'1930s-style gangsters': 7 police officers indicted and arrested on federal racketeering charges
On Wednesday, the US District Attorney’s Office in Maryland announced that the seven officers in a special gun unit of the Baltimore Police Department (BPD) had been arrested after being indicted on multiple racketeering charges.
The Attorney’s Office charged the officers with robbery and extortion between 2015 and 2016 when they were part of the Gun Trace Task Force (GTTF), a specialized unit that investigated firearm violations.
The indictment charges the officers with stopping, searching and detaining citizens to steal money, property, and drugs from them. Some of the victims had not committed any crimes, the indictment said.
"These defendants were allegedly involved in stopping people who had not committed crimes, and not only seizing money but pocketing it," US Attorney Rod Rosenstein said, according to the Baltimore Sun. "These are really robberies by people wearing police uniforms."
The officers were also charged with swearing in false affidavits to obtain search warrants in order to steal property. In one case, they allegedly stole $200,000 from a man they arrested in a traffic stop. After his arrest, the indictment says, the officers entered the victim’s house and stole money from the victim’s safe.
“They are 1930's-style gangsters as far as I am concerned,” Baltimore Police Commissioner Kevin Davis said in a news conference following the arrests, according to WMAR. “The misdeeds and the criminal misconduct they were engaged in shocks me as much as it does anyone in this room.”
Press conference about the indictment of 7 police officers https://t.co/SozLhyXcIC— Baltimore Police (@BaltimorePolice) March 1, 2017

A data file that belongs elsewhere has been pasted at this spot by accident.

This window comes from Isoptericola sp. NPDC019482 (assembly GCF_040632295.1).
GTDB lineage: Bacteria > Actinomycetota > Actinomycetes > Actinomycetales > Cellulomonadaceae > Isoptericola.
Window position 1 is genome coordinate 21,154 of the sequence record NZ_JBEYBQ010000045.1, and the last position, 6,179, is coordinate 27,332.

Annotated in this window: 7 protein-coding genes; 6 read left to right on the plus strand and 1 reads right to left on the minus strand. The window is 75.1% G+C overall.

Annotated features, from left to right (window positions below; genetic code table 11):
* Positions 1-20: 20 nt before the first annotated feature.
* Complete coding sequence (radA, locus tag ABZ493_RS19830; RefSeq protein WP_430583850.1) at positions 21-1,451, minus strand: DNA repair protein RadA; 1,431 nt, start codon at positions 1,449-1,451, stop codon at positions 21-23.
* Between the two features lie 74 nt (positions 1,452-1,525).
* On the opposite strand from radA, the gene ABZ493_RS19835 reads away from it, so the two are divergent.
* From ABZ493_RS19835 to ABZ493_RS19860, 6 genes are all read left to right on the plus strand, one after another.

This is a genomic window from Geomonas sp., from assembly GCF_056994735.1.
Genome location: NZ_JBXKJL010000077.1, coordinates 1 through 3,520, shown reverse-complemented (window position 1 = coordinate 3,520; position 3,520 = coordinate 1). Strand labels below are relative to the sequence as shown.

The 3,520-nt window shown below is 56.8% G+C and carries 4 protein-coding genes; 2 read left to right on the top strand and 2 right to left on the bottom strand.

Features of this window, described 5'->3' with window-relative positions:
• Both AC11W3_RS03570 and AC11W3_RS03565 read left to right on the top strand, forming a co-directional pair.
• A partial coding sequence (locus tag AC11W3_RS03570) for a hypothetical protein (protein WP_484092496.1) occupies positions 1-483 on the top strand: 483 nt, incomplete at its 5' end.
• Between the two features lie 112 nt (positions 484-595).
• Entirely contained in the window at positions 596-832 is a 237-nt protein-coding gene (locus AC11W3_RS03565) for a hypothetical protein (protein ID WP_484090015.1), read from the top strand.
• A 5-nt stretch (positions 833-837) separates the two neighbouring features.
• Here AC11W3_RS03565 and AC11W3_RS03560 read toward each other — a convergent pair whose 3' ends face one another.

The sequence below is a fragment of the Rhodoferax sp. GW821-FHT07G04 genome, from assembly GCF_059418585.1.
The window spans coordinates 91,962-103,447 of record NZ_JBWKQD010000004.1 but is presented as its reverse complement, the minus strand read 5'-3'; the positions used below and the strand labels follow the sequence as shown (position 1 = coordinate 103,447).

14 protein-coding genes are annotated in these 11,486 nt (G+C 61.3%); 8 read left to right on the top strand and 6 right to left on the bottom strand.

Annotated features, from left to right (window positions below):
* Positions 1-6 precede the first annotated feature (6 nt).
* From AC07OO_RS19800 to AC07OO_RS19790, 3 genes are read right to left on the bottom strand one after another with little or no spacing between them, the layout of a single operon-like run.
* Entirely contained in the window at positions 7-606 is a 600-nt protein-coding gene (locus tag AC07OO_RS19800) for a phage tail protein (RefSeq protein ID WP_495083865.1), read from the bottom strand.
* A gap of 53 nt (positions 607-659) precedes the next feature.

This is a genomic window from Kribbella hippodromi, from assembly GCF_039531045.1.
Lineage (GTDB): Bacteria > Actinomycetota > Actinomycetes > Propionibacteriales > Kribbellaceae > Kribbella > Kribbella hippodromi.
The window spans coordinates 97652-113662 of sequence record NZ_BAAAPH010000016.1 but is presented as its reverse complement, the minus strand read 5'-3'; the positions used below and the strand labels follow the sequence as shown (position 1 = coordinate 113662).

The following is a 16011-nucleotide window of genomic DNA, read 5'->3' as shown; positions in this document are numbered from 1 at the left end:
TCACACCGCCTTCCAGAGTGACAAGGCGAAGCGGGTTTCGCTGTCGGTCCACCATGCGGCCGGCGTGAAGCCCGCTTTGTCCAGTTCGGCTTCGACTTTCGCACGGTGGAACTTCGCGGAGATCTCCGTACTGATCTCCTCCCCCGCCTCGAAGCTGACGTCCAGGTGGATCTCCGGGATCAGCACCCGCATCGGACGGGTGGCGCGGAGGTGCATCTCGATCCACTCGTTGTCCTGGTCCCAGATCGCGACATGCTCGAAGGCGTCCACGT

In an attempt to cover their tracks, the officers allegedly turned off their body cams and submitted false incident reports and arrest reports to conceal the money, property, and drugs they stole.
Finally, the indictment charged the officers with committing overtime fraud for an entire year, nearly doubling the salary of some officers, resulting in a total of about $500,000 extorted from taxpayers.
During the investigation, Rosenstein said his office quietly dropped five federal cases brought by the officers, according to WBAL.
In a separate case, one of the officers was also charged with conspiracy to distribute and possess with intent to distribute heroin as a part of a drug trafficking organization. The officer also allegedly helped one of the men remove a GPS tracker that had been placed on his vehicle by the US Drug Enforcement Administration.
The officers each face up to 20 years in prison.
“The police officers charged today with crimes that erode trust with our community have disgraced the Baltimore Police Department and our profession," Baltimore Police Commissioner Kevin Davis said at the news conference on Wednesday.